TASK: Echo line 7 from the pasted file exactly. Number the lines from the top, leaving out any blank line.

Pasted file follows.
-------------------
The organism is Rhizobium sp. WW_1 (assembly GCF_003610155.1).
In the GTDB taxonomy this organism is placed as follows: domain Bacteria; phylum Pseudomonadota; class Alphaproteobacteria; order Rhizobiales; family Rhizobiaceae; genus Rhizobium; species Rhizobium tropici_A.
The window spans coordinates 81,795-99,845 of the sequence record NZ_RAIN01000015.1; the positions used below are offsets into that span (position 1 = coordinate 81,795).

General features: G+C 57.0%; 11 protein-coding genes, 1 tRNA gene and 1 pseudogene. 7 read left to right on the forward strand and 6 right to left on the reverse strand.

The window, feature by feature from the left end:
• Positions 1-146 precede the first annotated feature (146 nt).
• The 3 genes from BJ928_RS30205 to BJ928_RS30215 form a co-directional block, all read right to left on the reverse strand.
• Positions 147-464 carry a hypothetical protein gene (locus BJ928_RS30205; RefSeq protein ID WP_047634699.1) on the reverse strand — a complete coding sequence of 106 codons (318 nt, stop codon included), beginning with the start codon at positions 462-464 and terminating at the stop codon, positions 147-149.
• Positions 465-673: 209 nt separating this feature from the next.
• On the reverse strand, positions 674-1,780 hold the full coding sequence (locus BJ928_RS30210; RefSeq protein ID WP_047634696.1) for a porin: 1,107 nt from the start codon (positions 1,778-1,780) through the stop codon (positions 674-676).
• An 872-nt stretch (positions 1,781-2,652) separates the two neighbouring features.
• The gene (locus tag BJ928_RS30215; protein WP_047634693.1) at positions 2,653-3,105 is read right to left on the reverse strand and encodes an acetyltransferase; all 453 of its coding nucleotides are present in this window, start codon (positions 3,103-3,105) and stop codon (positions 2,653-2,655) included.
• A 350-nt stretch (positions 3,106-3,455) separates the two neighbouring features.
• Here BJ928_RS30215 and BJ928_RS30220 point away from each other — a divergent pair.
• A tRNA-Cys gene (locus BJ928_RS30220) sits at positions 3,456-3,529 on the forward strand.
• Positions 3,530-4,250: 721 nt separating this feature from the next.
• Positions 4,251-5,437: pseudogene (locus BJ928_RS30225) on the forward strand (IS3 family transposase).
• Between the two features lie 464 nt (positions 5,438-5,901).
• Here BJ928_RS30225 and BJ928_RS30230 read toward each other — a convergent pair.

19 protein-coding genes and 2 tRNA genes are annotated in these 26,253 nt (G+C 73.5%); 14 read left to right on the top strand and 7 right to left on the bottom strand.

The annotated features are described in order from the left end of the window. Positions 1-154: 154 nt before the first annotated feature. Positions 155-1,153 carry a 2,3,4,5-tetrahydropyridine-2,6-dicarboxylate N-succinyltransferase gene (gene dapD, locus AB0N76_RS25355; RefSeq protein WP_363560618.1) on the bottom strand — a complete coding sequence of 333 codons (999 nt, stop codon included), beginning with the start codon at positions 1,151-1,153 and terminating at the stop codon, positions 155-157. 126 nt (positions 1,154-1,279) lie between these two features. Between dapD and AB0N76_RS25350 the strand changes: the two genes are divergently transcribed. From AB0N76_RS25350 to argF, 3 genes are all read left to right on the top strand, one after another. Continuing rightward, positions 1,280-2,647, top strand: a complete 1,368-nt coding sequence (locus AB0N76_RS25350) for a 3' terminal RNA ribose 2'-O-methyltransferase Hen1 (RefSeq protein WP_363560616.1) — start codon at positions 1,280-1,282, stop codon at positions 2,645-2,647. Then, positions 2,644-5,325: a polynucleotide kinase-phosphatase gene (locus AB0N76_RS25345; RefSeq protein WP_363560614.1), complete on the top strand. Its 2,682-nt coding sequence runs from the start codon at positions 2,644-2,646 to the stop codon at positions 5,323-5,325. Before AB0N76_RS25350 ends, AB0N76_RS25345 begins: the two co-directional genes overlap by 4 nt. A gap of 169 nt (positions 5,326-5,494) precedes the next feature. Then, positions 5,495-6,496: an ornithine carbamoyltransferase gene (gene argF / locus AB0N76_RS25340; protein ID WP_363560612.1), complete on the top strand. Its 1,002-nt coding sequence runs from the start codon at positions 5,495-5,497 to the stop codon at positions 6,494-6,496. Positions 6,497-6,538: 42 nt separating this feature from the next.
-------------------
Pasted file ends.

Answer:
• The 3 genes from BJ928_RS30205 to BJ928_RS30215 form a co-directional block, all read right to left on the reverse strand.